Deploy OpenVPN in 5 minutes

Posted by / May 16, 2014 / Categories: VPN / Tags: ,

Many of our customers use BHost services to host a VPN server. We’re particularly proud to be helping many customers in countries that face internet censorship. By using a VPN they can enjoy the internet how it should be.

We’ve written this guide to help you deploy OpenVPN in 5 minutes, using a fantastic third party script that runs through the installation steps automatically. Special thanks to @Nyr7 for making this script.

You’ll need a BHost VPS which is available to order from just £4 per month.

Step 1 – Operating System

This script has been written for Debian based operating systems, and we recommend new customers start off with a fresh install of Ubuntu 12.04 LTS. If you’ve just ordered a VPS from BHost, you can install Ubuntu through the control panel:


If you’re on our OpenVZ platform, enable TUN/TAP via the control panel too.

Step 2 – Login as root

Using your preferred client, SSH in to your VPS:

ssh root@
root@'s password: 
Welcome to Ubuntu 13.04 (GNU/Linux 2.6.32-042stab081.3 x86_64)

Step 3 – Download and execute the script

It’s as simple as executing this:

wget --no-check-certificate -O; chmod +x; ./

Step 4 – Some basic config

The script will now guide you through a few steps to get going… you’ll need to define things like the listen address and listen port. Leaving these all as the default options should work just fine unless you’re an advanced user.

Welcome to this quick OpenVPN "road warrior" installer

I need to ask you a few questions before starting the setup
You can leave the default options and just press enter if you are ok with them

First I need to know the IPv4 address of the network interface you want OpenVPN
listening to.
IP address:

What port do you want for OpenVPN?
Port: 1194

Do you want OpenVPN to be available at port 53 too?
This can be useful to connect under restrictive networks
Listen at port 53 [y/n]: n

Finally, tell me your name for the client cert
Please, use one word only, no special characters
Client name: bhost 

Okay, that was all I needed. We are ready to setup your OpenVPN server now
Press any key to continue...

The script will then get any necessary dependancies, install OpenVPN and generate some certificates which may take a few minutes.

Step 5 – get the client config files

Once the script has finished, you’ll see the following output:


Your client config is available at ~/ovpn-bhost.tar.gz
If you want to add more clients, you simply need to run this script another time!

The tarball contains the config files for your VPN connection. Move the tarball to your local machine and extract the contents.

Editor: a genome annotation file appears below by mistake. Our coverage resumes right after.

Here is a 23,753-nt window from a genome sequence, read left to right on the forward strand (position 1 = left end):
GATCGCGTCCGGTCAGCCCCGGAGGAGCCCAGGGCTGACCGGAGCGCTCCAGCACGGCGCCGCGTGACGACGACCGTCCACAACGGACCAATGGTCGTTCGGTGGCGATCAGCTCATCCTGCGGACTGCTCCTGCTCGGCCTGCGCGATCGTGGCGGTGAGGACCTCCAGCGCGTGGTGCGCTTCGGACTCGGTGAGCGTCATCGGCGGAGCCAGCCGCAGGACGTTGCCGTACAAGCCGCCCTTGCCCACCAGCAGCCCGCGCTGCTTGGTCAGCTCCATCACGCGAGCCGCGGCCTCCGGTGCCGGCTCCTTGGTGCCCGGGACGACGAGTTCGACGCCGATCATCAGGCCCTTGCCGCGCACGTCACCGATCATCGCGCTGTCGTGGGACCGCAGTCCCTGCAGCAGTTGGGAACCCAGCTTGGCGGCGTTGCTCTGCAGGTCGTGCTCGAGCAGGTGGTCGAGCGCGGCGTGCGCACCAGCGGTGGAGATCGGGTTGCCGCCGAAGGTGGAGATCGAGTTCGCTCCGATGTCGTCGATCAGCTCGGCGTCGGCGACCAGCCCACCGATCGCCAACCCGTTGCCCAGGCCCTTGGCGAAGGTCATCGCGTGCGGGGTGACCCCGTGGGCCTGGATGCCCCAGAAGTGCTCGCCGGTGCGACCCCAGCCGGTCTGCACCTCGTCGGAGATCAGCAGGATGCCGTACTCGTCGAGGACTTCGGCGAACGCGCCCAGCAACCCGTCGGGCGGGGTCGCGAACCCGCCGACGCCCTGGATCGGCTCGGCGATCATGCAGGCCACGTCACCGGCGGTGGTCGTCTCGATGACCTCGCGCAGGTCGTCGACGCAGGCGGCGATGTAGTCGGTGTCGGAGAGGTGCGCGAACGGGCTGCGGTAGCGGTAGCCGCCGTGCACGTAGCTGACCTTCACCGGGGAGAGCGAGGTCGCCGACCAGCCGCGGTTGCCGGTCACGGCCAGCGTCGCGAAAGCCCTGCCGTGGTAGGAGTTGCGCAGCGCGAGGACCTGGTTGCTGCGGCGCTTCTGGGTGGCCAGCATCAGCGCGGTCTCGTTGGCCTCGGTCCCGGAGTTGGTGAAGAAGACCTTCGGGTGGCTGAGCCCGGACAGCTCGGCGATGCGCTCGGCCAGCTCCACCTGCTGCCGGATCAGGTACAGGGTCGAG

There’s no easy way to untar on Windows, so you might prefer to untar on the VPS first using:

 tar -zxvf ovpn-demo.tar.gz

Copy the config files to your client machine, perhaps by SFTP. If you’d like a nice easy graphical SFTP client, you could use WinSCP on Windows or Cyberduck on Mac to copy the files over.

Step 6 – configure your client

After extraction, you’ll have four files from the tarball, yours might be named differently, but from our demo they are:


You’ll need to install an OpenVPN client – on Windows you can use the official OpenVPN client – on OS X we quite like Tunnelblick.

On Tunnelblick, it’s as simple as adding a new VPN by clicking the + button:

Screen Shot 2014-05-16 at 14.58.04

You can then follow the instructions provided by Tunnelblick, and drag and drop over your previously created configuration files.


Please be aware of our Terms and Conditions when using BHost services for a VPN. You’re not allowed to commercially sell VPN access, and of course any traffic that goes through the VPN must be compliant with our Terms. Please be aware we don’t provide any guarantees, warranty or support in relation to this third party script. But in our experience, its an excellent way to get your VPN going in no time!


We hope you found this short guide useful… let us know your feedback on Twitter @BHostCloud – and let us know what topic should be covered in our next how-to!

About the author
I'm George and I work in the BHost support team. I'm responsible for replying to customer support requests, as well as writing articles for our help center. If there's anything you'd like us to blog about, let us know by emailing